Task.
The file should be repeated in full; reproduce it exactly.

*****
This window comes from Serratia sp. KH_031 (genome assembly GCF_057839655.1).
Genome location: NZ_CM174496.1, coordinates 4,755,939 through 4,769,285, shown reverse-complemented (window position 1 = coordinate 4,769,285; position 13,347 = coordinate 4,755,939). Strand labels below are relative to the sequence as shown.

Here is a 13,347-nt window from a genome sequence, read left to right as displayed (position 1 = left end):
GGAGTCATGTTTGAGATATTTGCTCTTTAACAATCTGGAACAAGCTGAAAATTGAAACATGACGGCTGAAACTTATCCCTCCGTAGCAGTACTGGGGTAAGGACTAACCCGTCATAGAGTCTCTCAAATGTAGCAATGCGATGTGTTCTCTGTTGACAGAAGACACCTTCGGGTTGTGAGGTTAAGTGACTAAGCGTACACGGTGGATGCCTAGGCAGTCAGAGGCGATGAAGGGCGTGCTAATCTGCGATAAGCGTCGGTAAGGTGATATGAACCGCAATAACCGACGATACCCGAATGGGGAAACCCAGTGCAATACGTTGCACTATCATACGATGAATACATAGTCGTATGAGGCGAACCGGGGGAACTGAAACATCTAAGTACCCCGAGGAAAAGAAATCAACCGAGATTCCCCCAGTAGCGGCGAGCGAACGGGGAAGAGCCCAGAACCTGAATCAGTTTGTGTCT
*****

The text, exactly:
This window comes from Serratia sp. KH_031 (genome assembly GCF_057839655.1).
Genome location: NZ_CM174496.1, coordinates 4,755,939 through 4,769,285, shown reverse-complemented (window position 1 = coordinate 4,769,285; position 13,347 = coordinate 4,755,939). Strand labels below are relative to the sequence as shown.

Here is a 13,347-nt window from a genome sequence, read left to right as displayed (position 1 = left end):
GGAGTCATGTTTGAGATATTTGCTCTTTAACAATCTGGAACAAGCTGAAAATTGAAACATGACGGCTGAAACTTATCCCTCCGTAGCAGTACTGGGGTAAGGACTAACCCGTCATAGAGTCTCTCAAATGTAGCAATGCGATGTGTTCTCTGTTGACAGAAGACACCTTCGGGTTGTGAGGTTAAGTGACTAAGCGTACACGGTGGATGCCTAGGCAGTCAGAGGCGATGAAGGGCGTGCTAATCTGCGATAAGCGTCGGTAAGGTGATATGAACCGCAATAACCGACGATACCCGAATGGGGAAACCCAGTGCAATACGTTGCACTATCATACGATGAATACATAGTCGTATGAGGCGAACCGGGGGAACTGAAACATCTAAGTACCCCGAGGAAAAGAAATCAACCGAGATTCCCCCAGTAGCGGCGAGCGAACGGGGAAGAGCCCAGAACCTGAATCAGTTTGTGTCT